biafra the searing shriek of a mother as her son dies with lips locked on a breast drained of milk biafra the young soldier's wife, clinging to the final kiss preserving its piquant taste as the last memory of love biafra the weaverbird at the crossroads trading idoto hymns for guns to save a nation from the throes of genocide biafra the professor who lost his mind drained from efforts to understand the opaque logic of war biafra the bittersweet songs that stirred hopes from the streams of despair to stroke the dreams of a new day biafra the voice in ramah slicing through folds of night to prick the conscience of an indifferent world biafra the furtive glances of saboteurs threading gingerly across enemy lines to trade off the promise of a bruised nation biafra postcards of distended entrails and starving bones awaiting a final guard of honour by vultures in the skies biafra
The poet insists that the closure needed by the victims of this war, a war where “the enemy is not a stranger/he is my father’s son/he is black like me/[…]/he has my history tattooed on his palms” has not occurred; no therapy has been offered to the depressed and the government only mouthed their “rehabilitation, reconstruction and reintegration” policy. This lack of closure is the reason for the rise in Biafran agitations from different quarters today. We have the Indigenous People of Biafra (IPOB), we have the Movement for the Actualization of the Sovereign State of Biafra (MASSOB), we have the Biafran Independent Movement (BIM), different groups of people who have swallowed a tuft of their hair on achieving the Biafran dream; ready to die, some even to kill, for the said purpose. Their members are clawed down daily by state agents; they are beaten, flogged, imprisoned, and even killed. Eze, who in ‘atonement’ has become defiant to the point of activism, avers that those maltreatments cannot solve the agitation problems “for jail cells might limit our movements/but no prison wall is high enough to restrain a dream,” echoing Soyinka who once said that the Biafran idea cannot be destroyed…“you may destroy the people that carry the idea on the battlefield, but, ultimately, it is not the end of the story.” The poet asks us to not be surprised at the immortality of the Biafran idea, or at the many young ones ready to go the path of Okigbo, for the reason is like the watch on our wrists, we do not need the mirror to see them. He asks: “do we need the knowing wink of a seer to accept that this tumour has come to stay?/or that colourful dreams wrapped in body bags have no tolerance for/unmarked graves?”.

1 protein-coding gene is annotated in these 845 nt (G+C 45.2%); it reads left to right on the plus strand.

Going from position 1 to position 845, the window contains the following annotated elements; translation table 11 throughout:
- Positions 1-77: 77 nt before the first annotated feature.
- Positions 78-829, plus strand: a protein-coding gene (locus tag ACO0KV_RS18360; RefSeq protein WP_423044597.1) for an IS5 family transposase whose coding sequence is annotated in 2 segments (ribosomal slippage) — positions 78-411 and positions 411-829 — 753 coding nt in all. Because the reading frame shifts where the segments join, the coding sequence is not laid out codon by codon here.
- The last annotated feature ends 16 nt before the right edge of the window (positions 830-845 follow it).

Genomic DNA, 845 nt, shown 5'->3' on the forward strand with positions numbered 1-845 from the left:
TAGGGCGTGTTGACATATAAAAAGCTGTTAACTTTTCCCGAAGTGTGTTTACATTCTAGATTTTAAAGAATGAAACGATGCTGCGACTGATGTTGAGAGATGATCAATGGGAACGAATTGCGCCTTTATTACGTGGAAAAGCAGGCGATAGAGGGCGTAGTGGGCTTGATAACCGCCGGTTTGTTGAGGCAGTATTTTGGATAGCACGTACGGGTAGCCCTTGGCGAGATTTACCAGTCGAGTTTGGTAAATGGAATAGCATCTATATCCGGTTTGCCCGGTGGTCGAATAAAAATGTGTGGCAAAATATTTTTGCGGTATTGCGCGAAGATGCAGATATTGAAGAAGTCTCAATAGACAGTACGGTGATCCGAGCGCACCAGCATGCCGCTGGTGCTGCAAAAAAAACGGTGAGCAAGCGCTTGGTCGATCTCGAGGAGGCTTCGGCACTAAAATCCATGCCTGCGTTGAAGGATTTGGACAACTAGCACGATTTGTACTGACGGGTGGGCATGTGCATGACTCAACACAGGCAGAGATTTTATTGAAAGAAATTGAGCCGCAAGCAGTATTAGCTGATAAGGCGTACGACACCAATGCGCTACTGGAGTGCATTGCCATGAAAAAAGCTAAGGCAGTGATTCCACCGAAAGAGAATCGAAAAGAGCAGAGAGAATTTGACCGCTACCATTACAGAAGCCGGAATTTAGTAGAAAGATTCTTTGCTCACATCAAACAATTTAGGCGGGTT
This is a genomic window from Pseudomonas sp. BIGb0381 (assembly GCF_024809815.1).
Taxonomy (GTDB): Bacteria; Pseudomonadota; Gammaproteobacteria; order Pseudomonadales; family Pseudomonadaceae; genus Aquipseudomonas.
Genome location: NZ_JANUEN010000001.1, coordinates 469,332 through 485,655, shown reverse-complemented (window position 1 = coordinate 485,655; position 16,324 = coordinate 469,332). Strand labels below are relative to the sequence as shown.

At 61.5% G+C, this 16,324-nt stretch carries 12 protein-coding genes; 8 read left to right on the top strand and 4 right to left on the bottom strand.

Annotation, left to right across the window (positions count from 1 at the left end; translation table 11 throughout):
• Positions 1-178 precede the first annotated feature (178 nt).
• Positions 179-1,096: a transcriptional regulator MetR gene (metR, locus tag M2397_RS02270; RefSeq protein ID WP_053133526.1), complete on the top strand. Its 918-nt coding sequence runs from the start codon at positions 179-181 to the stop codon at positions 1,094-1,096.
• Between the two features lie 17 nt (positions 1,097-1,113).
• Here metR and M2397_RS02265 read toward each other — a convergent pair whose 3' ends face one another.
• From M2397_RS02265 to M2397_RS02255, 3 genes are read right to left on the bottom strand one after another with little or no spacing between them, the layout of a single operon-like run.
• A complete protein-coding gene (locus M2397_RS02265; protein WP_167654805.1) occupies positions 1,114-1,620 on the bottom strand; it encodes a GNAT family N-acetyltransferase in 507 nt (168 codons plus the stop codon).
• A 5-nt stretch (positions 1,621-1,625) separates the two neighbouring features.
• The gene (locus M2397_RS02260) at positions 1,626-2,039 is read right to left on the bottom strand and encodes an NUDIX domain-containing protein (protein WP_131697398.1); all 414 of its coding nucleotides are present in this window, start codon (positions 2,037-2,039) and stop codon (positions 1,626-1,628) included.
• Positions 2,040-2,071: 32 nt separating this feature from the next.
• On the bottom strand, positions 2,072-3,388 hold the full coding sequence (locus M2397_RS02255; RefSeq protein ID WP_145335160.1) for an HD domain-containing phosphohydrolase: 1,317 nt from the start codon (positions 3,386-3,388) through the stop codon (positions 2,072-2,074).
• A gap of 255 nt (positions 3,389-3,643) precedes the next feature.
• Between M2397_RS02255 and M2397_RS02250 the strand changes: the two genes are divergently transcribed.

The Biafran story is not the only dark history of the Nigerian State that is looked into in ‘atonement.’ The poet goes to the Northern part of the country to look at the Miango Massacre and Rukuba Road Killings in Jos, Plateau State that happened in August of 2021. As always, it had religion (or the fancy terms of religious fundamentalism, religious fanaticism, religious extremism, and many of such —isms) as the root cause. ‘ode to the zealot’ is a cry to god to deal with those whose voices matter, but who have decided to shut it in the face of these killings–“o omniscient god/douse the flame of misbegotten faith/and split in two the tongues of those/who choose silence when speech is life.”
Like many intellectuals and well-meaning citizens of the country continue to do, Eze calls for a separation of the State and religion for “so long as we can’t draw a line between politics & faith/[…]/the ripening boil of violence/will forever be pricked by the talon of hate.”
He moves to the Eastern part of Nigeria, to his home State, Anambra, to mourn the victims of the Ozubulu Massacre, a senseless killing which Eze believes to have occurred, in part due to what Professor Damian Ugwutikiri Opata, in his poem ‘Adada,’ referred to as “cassocked complicity.” In Ozubulu, still in August, this time around of 2017, more than a dozen people were killed at St. Philip’s Catholic Church, Amakwa Ozubulu, in what seems to be a fallout of a drug deal gone wrong. For the victims, the poet mourns: “Let the tears drop now/for believers who found death/in search for life//let the tears drop on ozubulu.”